I was interviewed for an article the other day and I was asked, ‘When did you start calling yourself a runner?’ I know I’m most certainly a runner now, it’s a big part of my identity and I have no hesitation in using the runner label but at what point did that happen? I have conversations with people all the time about running and so many of them say things like, ‘Well, I’m not a real runner, I just like to run a bit’ or ‘I’m not really a runner, I’m very slow.’
I can completely identify with those phrases because I’ve been there. It was a VERY long time before I felt justified to call myself a runner. What was stopping me? Qualifications I had conjured up in my head. Here are four of them followed by my running epiphany,
1. Real runners look like runners
When I started running, thirteen years ago, I had an image in my head of what a runner looked like. Lean, speedy and wearing short shorts. Where had this picture come from? I’m not sure. I think partly from watching the London Marathon on TV in the 1980s (my first exposure to running) and more latterly from seeing the runners from the local clubs line up at the village annual 10k race. I was a million miles away from that, plodding along in my tracksuit trousers and baggy t-shirt feeling my cellulite wobble. I didn’t start out thinking I would ever be or look like ‘a runner’.
2. Real runners race
To be a runner I thought you had to race. My jaunts round the country lanes didn’t elevate me to runner status in my mind. I decided to enter some events. My first race was the village 10k. It’s a hard, hilly race. Having finished it, I was disappointed I didn’t feel like a runner. I was a woman who came second to last in a 10k once. I progressed from that 10k to a half and then full marathon. Surely after a marathon I would be able to call myself a runner? You’d have thought so. But it was only a charity place. It wasn’t a fast time. I think I might have walked a bit. I might never do another one. Anyone can do one if they really want to. Nope, that didn’t qualify me in my eyes.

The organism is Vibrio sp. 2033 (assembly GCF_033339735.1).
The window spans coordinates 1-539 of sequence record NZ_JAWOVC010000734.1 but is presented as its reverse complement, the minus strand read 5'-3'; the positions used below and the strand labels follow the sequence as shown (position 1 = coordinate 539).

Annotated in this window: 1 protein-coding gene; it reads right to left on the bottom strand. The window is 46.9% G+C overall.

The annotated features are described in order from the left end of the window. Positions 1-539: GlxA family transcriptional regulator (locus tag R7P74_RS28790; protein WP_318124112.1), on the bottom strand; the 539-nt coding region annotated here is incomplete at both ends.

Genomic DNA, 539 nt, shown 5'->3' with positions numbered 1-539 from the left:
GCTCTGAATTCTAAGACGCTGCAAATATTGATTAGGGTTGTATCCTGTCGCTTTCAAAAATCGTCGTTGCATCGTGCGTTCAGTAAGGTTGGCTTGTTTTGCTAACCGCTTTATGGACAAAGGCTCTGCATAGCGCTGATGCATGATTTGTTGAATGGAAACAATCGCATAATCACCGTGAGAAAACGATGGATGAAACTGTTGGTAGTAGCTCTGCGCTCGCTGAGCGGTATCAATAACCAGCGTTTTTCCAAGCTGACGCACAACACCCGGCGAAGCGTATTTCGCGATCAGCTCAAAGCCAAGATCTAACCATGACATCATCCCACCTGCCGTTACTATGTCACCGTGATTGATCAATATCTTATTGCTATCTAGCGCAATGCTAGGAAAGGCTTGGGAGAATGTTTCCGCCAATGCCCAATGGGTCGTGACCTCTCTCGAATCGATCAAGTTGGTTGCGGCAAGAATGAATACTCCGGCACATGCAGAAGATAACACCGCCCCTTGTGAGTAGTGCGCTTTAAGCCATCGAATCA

3. Real runners love running
I liked running, occasionally I loved it but some of the time I hated it. Sometimes I just didn’t want to go. I couldn’t get myself out from under that warm duvet and into the freezing cold. I’d look out of the window and see the horizontal rain and decide against putting on my trainers and sprint to the kettle instead. How could I call myself a runner if I didn’t enjoy it and would turn down endless opportunities to run? Real runners wouldn’t do that, they’d spring into action with every chance they could grab to do the thing they loved surely?
4. Real runners speak running
Running brings a whole new language. How could I call myself a runner if I didn’t know what a tempo run, a negative split or DOMS was? It seemed clear to me that if you didn’t speak the language then you weren’t a real runner. If you weren’t figuring out how to replenish your glycogen stores after a run or discussing how to increase your VO2 max then obviously you couldn’t add running to your CV.
My running epiphany
Gradually running became my main hobby. Family and friends would buy me running-related gifts for Christmas and birthdays. Clearly other people saw me as a runner long before I did. ‘Oh that’s Juliet, she’s a runner’. Why did I have such a big problem in being able to adopt that identity myself?
A good few years after I started running I remember being in the shower after a run one day and realising that I was a runner. It’s hard to pinpoint exactly why I suddenly felt that, I just knew that I was. Running was changing me – physically and mentally. I had begun to really understand the positive effects that running had on me. I used running to help me feel good and to get the most out of life. A life without running wasn’t appealing. I wasn’t lean and speedy, my shorts weren’t that short. I only raced occasionally, sometimes I really hated running and I still didn’t understand VO2 max but I was a runner.
It was most definitely a mental switch. A belief in myself. A recognition that I could take a challenge, break it down and work through to success. It didn’t matter whether that challenge was in running or in life. Running had given me something that I didn’t have before. I had a secret weapon and an unspoken power that I could use, that made life better, easier. I would see someone else running in the opposite direction and give a nod, I knew what they were feeling, I belonged.
I realised that running was not about how I looked, how fast or often I ran or whether I raced. Runner wasn’t a title I had to earn in some way. I didn’t need to prove anything to myself or others. It was much deeper that that and more simple and accessible too. For me it’s a relationship. Sometimes a good one, sometimes troubled. I’d stuck at it long enough to develop a respect for it, an awareness of its power in my life and to not want to be without it. It wasn’t even the running itself, it was what running brought to my life. Fundamentally life was changed and I looked at the world and at myself through different eyes.
I was a runner.
I am a runner.
I would love to hear your opinion on this. Do you identify? Do you struggle to call yourself a runner? When did you accept that title?
You can read more about my running journey and what I’ve learnt along the way in my new book Run Well: Essential health questions and answers for runners. Published by Bloomsbury and available to buy now.